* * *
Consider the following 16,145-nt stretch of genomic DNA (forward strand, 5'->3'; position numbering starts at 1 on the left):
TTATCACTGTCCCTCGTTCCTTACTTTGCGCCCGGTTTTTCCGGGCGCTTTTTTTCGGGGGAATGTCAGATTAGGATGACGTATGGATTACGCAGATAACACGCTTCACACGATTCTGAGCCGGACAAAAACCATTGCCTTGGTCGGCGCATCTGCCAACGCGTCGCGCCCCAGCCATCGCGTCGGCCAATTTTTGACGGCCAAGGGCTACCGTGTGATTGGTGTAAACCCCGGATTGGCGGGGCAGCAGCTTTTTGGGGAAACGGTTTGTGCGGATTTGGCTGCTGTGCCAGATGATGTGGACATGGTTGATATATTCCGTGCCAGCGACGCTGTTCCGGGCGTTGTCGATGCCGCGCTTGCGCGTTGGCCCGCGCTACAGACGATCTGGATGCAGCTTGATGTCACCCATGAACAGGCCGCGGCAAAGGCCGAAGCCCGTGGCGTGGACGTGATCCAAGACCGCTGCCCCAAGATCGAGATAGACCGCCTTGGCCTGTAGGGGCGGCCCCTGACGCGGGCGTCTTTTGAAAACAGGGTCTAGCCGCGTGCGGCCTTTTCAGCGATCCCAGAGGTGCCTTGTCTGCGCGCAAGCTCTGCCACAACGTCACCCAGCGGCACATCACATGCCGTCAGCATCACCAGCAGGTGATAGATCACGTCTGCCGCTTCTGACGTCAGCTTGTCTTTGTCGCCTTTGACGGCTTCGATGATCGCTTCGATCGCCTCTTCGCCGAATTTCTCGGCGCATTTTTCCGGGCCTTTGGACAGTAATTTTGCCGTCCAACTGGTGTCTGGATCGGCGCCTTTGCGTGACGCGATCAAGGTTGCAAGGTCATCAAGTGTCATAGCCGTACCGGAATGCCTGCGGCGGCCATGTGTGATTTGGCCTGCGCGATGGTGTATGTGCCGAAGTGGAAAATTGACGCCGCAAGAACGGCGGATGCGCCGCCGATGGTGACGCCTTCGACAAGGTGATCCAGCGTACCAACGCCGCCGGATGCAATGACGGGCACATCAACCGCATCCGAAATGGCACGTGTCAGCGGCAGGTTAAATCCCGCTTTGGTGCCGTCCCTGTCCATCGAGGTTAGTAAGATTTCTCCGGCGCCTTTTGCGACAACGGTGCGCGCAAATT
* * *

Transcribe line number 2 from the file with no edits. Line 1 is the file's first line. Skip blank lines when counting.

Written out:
TTATCACTGTCCCTCGTTCCTTACTTTGCGCCCGGTTTTTCCGGGCGCTTTTTTTCGGGGGAATGTCAGATTAGGATGACGTATGGATTACGCAGATAACACGCTTCACACGATTCTGAGCCGGACAAAAACCATTGCCTTGGTCGGCGCATCTGCCAACGCGTCGCGCCCCAGCCATCGCGTCGGCCAATTTTTGACGGCCAAGGGCTACCGTGTGATTGGTGTAAACCCCGGATTGGCGGGGCAGCAGCTTTTTGGGGAAACGGTTTGTGCGGATTTGGCTGCTGTGCCAGATGATGTGGACATGGTTGATATATTCCGTGCCAGCGACGCTGTTCCGGGCGTTGTCGATGCCGCGCTTGCGCGTTGGCCCGCGCTACAGACGATCTGGATGCAGCTTGATGTCACCCATGAACAGGCCGCGGCAAAGGCCGAAGCCCGTGGCGTGGACGTGATCCAAGACCGCTGCCCCAAGATCGAGATAGACCGCCTTGGCCTGTAGGGGCGGCCCCTGACGCGGGCGTCTTTTGAAAACAGGGTCTAGCCGCGTGCGGCCTTTTCAGCGATCCCAGAGGTGCCTTGTCTGCGCGCAAGCTCTGCCACAACGTCACCCAGCGGCACATCACATGCCGTCAGCATCACCAGCAGGTGATAGATCACGTCTGCCGCTTCTGACGTCAGCTTGTCTTTGTCGCCTTTGACGGCTTCGATGATCGCTTCGATCGCCTCTTCGCCGAATTTCTCGGCGCATTTTTCCGGGCCTTTGGACAGTAATTTTGCCGTCCAACTGGTGTCTGGATCGGCGCCTTTGCGTGACGCGATCAAGGTTGCAAGGTCATCAAGTGTCATAGCCGTACCGGAATGCCTGCGGCGGCCATGTGTGATTTGGCCTGCGCGATGGTGTATGTGCCGAAGTGGAAAATTGACGCCGCAAGAACGGCGGATGCGCCGCCGATGGTGACGCCTTCGACAAGGTGATCCAGCGTACCAACGCCGCCGGATGCAATGACGGGCACATCAACCGCATCCGAAATGGCACGTGTCAGCGGCAGGTTAAATCCCGCTTTGGTGCCGTCCCTGTCCATCGAGGTTAGTAAGATTTCTCCGGCGCCTTTTGCGACAACGGTGCGCGCAAATT